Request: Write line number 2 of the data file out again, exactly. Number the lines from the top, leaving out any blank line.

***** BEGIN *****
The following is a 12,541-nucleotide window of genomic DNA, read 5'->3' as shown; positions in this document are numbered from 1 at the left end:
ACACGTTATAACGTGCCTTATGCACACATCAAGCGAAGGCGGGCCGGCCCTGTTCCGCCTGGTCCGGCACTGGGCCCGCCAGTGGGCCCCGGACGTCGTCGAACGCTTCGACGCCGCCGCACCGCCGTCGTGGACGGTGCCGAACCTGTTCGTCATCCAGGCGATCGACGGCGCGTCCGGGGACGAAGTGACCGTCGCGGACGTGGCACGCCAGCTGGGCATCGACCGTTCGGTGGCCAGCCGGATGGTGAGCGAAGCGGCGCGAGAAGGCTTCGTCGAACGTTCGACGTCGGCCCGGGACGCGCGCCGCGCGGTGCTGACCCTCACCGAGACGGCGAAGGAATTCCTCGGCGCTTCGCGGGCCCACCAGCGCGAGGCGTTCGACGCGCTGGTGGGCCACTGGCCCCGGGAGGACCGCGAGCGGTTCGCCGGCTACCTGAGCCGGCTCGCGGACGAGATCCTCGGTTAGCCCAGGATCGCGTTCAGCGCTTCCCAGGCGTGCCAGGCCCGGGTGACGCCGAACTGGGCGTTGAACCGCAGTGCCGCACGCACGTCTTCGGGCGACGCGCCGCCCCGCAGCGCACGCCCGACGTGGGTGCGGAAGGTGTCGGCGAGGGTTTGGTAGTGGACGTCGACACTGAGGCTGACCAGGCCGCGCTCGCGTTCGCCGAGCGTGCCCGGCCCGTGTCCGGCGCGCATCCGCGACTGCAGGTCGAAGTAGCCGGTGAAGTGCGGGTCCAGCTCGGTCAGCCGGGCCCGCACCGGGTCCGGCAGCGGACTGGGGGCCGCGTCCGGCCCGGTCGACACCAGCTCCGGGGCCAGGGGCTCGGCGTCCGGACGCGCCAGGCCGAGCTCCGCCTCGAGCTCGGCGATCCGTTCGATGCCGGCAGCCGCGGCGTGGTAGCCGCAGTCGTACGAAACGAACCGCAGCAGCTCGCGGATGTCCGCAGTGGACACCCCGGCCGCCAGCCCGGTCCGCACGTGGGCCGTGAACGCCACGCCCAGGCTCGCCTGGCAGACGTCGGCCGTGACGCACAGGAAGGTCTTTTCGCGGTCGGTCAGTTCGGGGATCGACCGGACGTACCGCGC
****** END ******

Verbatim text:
ACACGTTATAACGTGCCTTATGCACACATCAAGCGAAGGCGGGCCGGCCCTGTTCCGCCTGGTCCGGCACTGGGCCCGCCAGTGGGCCCCGGACGTCGTCGAACGCTTCGACGCCGCCGCACCGCCGTCGTGGACGGTGCCGAACCTGTTCGTCATCCAGGCGATCGACGGCGCGTCCGGGGACGAAGTGACCGTCGCGGACGTGGCACGCCAGCTGGGCATCGACCGTTCGGTGGCCAGCCGGATGGTGAGCGAAGCGGCGCGAGAAGGCTTCGTCGAACGTTCGACGTCGGCCCGGGACGCGCGCCGCGCGGTGCTGACCCTCACCGAGACGGCGAAGGAATTCCTCGGCGCTTCGCGGGCCCACCAGCGCGAGGCGTTCGACGCGCTGGTGGGCCACTGGCCCCGGGAGGACCGCGAGCGGTTCGCCGGCTACCTGAGCCGGCTCGCGGACGAGATCCTCGGTTAGCCCAGGATCGCGTTCAGCGCTTCCCAGGCGTGCCAGGCCCGGGTGACGCCGAACTGGGCGTTGAACCGCAGTGCCGCACGCACGTCTTCGGGCGACGCGCCGCCCCGCAGCGCACGCCCGACGTGGGTGCGGAAGGTGTCGGCGAGGGTTTGGTAGTGGACGTCGACACTGAGGCTGACCAGGCCGCGCTCGCGTTCGCCGAGCGTGCCCGGCCCGTGTCCGGCGCGCATCCGCGACTGCAGGTCGAAGTAGCCGGTGAAGTGCGGGTCCAGCTCGGTCAGCCGGGCCCGCACCGGGTCCGGCAGCGGACTGGGGGCCGCGTCCGGCCCGGTCGACACCAGCTCCGGGGCCAGGGGCTCGGCGTCCGGACGCGCCAGGCCGAGCTCCGCCTCGAGCTCGGCGATCCGTTCGATGCCGGCAGCCGCGGCGTGGTAGCCGCAGTCGTACGAAACGAACCGCAGCAGCTCGCGGATGTCCGCAGTGGACACCCCGGCCGCCAGCCCGGTCCGCACGTGGGCCGTGAACGCCACGCCCAGGCTCGCCTGGCAGACGTCGGCCGTGACGCACAGGAAGGTCTTTTCGCGGTCGGTCAGTTCGGGGATCGACCGGACGTACCGCGC